We all know that healthcare isn’t cheap, but how often do you scrutinize your bills for errors?
As it turns out, you definitely should be reviewing those bills when they arrive. About 80 percent of all medical bills contain errors. On bills totaling $10,000 or more, the average mistake can cost you more than $1,300.
And of course, it’s not just you who who gets stuck with the bill. Bills that contain errors are more likely to be rejected by health insurance companies, but even if your policy does pay the bill, the higher costs are essentially passed on to all consumers.
What causes medical billing errors? Often these errors originate from simple mistakes during the data entry process. Names or policy numbers can be entered incorrectly, for example. Other times, a poor explanation of an insurance company’s coverage can result in overcharges.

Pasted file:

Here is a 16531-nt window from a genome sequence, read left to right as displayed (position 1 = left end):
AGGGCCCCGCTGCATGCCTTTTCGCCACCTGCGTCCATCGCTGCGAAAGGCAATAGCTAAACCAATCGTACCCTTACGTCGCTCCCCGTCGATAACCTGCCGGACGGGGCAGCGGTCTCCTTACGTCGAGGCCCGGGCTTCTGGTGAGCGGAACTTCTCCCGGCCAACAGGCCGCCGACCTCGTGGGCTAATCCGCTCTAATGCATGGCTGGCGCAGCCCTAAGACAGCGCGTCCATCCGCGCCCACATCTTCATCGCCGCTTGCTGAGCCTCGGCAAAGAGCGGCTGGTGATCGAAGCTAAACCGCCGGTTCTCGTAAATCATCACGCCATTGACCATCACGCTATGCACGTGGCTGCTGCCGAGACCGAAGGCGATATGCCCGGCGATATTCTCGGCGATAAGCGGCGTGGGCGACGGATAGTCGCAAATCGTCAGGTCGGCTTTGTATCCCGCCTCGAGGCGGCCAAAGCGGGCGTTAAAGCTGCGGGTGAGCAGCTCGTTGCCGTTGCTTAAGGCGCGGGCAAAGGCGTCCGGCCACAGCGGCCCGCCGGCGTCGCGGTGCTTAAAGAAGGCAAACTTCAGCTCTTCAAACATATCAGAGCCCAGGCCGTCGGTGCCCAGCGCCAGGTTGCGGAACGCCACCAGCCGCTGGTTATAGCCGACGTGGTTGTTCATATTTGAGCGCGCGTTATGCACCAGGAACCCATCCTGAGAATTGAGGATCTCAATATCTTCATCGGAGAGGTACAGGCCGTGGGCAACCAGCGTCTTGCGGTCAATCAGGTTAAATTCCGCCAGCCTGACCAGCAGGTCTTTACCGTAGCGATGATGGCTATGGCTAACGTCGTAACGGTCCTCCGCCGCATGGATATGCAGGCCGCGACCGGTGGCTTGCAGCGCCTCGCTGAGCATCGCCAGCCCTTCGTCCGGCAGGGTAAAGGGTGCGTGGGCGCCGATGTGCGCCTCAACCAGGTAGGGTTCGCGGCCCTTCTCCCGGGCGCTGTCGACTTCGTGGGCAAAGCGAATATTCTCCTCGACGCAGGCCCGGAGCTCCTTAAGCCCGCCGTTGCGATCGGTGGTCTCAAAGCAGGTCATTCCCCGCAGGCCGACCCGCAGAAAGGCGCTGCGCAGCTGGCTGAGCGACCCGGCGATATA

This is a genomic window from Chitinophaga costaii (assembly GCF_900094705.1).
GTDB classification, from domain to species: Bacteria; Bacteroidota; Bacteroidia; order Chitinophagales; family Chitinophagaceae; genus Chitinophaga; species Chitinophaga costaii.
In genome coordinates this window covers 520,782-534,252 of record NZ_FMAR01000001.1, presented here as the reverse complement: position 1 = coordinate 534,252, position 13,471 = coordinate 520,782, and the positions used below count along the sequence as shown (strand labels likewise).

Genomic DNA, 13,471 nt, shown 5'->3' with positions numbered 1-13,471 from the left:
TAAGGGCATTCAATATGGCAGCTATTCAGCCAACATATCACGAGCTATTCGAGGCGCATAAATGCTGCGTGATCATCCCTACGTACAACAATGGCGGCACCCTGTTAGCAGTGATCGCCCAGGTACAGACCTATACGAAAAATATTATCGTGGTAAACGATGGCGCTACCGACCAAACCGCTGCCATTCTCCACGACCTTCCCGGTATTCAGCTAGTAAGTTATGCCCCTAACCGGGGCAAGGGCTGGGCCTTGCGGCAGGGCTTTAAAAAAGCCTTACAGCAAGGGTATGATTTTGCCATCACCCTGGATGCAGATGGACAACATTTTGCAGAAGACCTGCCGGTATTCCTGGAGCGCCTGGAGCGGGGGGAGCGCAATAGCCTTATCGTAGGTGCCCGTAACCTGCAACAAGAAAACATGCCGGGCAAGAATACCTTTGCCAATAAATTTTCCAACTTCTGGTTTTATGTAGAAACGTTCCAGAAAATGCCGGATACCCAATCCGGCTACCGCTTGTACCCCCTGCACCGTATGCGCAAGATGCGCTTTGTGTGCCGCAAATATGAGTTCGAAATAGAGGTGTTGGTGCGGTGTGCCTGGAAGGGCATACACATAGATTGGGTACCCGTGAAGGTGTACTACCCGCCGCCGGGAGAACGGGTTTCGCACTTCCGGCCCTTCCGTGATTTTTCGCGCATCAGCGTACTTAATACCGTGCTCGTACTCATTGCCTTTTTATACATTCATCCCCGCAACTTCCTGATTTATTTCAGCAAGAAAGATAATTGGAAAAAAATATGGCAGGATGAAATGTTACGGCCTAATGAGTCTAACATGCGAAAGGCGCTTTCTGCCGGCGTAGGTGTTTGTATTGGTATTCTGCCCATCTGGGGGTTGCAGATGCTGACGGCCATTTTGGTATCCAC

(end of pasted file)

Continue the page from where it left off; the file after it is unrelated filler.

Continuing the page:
Another common culprit is errors in diagnostic code. If the wrong code for a procedure is entered, either due to misunderstanding or a simple typo, this can result in charges for more expensive procedures or medications that were not actually performed.
The end result. The end result, of course, is that you could be paying more out-of-pocket than you should be, for services that weren’t actually performed. When insurance companies are overcharged, the price of healthcare increases for everyone. If your health insurance company does catch the overcharge, they could reject the bill.
This is why you should always check every medical bill, as soon as it arrives, to be sure the bill matches all services, procedures, and medications that you received. Notify the physician’s office of any potential discrepancies, or call your insurance company to share your concern.